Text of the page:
Butterflies are beautiful creatures. Similar to bees, they are one of the few flying insects that gardeners would actually want to be present in their pollinator gardens. Some may argue that they feed and damage their host plants during their larval stage. However, this damage is very minimal compared to the many benefits of adult butterflies in gardens.
You’ve learned when you were young that as butterflies travel from flower to flower, and help to pollinate plants. However, there’s actually more to butterflies than that. For starters, landscaping with native plants is a sustainable practice. And since butterflies prefer native plants and flowers, they play a part in conserving resources.
Creating a pollinator garden using insects like butterflies also encourages other wildlife to thrive. You see, butterflies are incredibly susceptible to insecticides and pesticides. By providing a natural habitat for them in your garden and not using these harmful chemicals, other beneficial insects like spiders and ladybugs will thrive.
And if you have more adult butterflies and caterpillars in your garden, it’s very likely that you’ll attract birds too since they feed on them.
Finally, butterflies in their different colours will make any garden stand out — exactly what every gardener wants.
How To Make A Butterfly Garden
With all that said, here are tips on how to make a butterfly garden.
First things first
Do your research.
Specifically, you have to know which kinds of butterflies are native to your location. You should consult a guide on butterfly species and distribution, in addition to observing which ones are common in your area. Having this information is the deciding factor as to which butterfly garden flowers you will grow.
Choosing butterfly garden plants
Provided that you already know which butterfly species are native to your area, you can now start making plans as to which plants you need to grow. What you need to understand is that there are two kinds of plants for a butterfly garden — host plants and nectar plants.
Nectar plants are those that provide adult butterflies with the food that they need in the form of nectar. Host plants, on the other hand, provide the food that caterpillars need before they become a chrysalis (from which the adult butterfly emerges).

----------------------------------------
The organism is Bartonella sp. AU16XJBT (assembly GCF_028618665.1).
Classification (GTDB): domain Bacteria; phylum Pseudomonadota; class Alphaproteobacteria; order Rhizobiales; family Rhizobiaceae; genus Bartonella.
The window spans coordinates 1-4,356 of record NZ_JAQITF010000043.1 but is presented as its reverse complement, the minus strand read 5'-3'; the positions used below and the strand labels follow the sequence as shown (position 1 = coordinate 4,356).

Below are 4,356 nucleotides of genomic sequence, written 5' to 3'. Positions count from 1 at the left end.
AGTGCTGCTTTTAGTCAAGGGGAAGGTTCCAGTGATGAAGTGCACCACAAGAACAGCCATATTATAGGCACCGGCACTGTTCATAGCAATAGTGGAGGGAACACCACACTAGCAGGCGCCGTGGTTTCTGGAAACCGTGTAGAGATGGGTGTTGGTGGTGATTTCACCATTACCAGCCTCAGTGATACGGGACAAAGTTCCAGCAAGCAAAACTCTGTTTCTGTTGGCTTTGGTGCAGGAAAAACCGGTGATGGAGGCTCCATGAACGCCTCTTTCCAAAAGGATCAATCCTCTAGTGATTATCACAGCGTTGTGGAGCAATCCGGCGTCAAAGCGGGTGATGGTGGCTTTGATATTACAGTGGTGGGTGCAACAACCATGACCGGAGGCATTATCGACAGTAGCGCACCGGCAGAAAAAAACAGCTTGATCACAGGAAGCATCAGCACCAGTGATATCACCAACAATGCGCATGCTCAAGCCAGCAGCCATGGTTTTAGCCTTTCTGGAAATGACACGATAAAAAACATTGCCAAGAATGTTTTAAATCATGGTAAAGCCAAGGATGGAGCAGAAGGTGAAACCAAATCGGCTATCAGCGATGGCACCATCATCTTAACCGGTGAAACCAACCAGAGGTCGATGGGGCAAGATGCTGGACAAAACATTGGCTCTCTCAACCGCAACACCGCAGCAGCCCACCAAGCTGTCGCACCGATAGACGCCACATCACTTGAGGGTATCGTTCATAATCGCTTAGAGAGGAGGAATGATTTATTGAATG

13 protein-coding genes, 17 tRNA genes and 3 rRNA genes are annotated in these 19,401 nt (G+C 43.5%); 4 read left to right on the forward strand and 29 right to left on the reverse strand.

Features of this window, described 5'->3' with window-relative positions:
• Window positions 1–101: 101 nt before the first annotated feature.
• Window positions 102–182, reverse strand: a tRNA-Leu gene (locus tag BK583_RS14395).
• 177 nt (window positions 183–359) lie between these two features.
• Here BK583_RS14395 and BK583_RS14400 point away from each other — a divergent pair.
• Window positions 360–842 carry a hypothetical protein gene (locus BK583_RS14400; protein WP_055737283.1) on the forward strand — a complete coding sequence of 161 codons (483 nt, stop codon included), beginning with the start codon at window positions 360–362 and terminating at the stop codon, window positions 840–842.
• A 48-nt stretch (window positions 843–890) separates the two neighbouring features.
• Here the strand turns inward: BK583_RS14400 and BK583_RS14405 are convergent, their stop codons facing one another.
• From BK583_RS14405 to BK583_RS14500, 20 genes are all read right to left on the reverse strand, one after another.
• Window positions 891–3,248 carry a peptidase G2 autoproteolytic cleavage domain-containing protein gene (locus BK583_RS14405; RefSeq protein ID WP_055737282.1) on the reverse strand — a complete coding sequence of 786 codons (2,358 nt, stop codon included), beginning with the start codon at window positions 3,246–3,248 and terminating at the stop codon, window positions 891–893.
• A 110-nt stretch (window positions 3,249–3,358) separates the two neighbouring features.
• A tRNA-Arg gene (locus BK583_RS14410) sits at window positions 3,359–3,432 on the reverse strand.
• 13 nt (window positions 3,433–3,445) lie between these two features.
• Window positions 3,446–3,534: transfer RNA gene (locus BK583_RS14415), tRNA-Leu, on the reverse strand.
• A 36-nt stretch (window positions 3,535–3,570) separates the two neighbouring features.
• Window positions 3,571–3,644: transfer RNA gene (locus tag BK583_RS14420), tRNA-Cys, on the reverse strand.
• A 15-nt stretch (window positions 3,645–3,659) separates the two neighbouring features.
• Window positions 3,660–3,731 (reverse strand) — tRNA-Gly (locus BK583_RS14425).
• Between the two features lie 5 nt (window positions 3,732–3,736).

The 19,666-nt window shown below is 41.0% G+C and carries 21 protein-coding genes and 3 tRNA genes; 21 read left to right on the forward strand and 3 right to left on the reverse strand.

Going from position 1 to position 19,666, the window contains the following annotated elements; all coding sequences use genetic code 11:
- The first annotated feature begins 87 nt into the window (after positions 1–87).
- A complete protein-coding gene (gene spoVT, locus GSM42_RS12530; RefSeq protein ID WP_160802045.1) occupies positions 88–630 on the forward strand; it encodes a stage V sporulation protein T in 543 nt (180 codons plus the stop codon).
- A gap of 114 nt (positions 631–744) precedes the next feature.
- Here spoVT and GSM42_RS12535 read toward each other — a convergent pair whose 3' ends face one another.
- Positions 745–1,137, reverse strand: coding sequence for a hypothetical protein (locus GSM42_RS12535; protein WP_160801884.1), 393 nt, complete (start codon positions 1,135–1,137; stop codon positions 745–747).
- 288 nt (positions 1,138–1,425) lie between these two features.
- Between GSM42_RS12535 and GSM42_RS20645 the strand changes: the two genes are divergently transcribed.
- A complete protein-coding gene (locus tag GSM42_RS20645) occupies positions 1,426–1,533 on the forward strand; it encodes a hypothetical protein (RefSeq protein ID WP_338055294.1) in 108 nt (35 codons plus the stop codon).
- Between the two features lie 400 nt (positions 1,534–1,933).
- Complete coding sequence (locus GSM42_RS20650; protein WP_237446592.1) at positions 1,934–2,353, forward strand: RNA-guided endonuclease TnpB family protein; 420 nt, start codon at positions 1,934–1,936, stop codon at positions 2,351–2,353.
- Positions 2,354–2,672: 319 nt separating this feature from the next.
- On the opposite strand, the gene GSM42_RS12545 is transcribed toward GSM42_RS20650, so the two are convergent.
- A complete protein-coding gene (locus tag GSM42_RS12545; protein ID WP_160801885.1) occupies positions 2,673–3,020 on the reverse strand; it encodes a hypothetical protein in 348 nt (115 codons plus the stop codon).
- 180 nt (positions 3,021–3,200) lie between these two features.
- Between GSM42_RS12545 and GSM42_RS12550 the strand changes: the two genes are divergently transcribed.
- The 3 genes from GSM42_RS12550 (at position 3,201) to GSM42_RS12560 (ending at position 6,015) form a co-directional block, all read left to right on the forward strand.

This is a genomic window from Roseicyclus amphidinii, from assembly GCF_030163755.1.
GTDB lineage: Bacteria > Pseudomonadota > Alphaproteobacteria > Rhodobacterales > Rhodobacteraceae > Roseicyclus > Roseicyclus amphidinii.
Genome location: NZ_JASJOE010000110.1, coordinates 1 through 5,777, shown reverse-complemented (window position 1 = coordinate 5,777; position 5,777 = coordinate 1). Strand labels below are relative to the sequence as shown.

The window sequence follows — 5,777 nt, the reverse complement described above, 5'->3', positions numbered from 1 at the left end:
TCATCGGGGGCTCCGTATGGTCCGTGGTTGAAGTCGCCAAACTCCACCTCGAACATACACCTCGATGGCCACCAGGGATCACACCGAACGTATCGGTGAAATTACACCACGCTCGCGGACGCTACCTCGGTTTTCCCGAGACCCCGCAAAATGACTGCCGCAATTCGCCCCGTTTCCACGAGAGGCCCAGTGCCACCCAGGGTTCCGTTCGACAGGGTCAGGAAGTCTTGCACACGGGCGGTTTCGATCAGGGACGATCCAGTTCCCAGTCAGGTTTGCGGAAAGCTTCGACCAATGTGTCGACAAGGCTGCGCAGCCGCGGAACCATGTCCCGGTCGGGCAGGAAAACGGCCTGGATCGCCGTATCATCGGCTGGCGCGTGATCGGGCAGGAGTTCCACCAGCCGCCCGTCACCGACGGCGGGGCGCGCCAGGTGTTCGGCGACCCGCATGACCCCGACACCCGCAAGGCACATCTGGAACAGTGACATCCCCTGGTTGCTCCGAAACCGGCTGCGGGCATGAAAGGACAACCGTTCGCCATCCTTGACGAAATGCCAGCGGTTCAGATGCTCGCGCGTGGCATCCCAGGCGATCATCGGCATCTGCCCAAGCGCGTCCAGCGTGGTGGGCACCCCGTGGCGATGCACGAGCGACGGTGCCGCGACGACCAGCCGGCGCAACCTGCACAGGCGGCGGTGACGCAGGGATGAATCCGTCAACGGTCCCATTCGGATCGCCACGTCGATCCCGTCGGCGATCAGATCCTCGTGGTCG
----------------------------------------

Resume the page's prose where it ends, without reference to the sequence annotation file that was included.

It’s crucial that you have both of these plants if you want your butterfly garden to be a success.
It’s also worth noting that female butterflies will almost always choose to lay their eggs in plants that caterpillars prefer to eat. In the rare event that they do on a ‘non-compatible’ plant, the caterpillars will just starve to death. That’s because they won’t eat the leaves of a plant that will not satisfy their dietary requirements.
Finally, keep in mind that a butterfly garden is a small ecosystem which means that all living things in it will depend on one another to survive. As such, you need to make sure that you take good care of your plants for them to provide what the butterflies need. One of the keys to healthy plants is creating the perfect garden soil.
Most butterflies need sunlight just as much as plants do. These creatures are cold blooded, and they need to have temperatures of at least 18°C or higher to be able to fly.
Your nectar plants also need at least six hours of good sunlight in your garden.
Butterflies also need a place to rest and spread their wings under the sun to raise their body temperatures. For this reason, it’s highly recommended that you place flat stones in your garden. If you notice, they actually love to sit and often perch on rocks, bare soil, and vegetation while basking in the sun.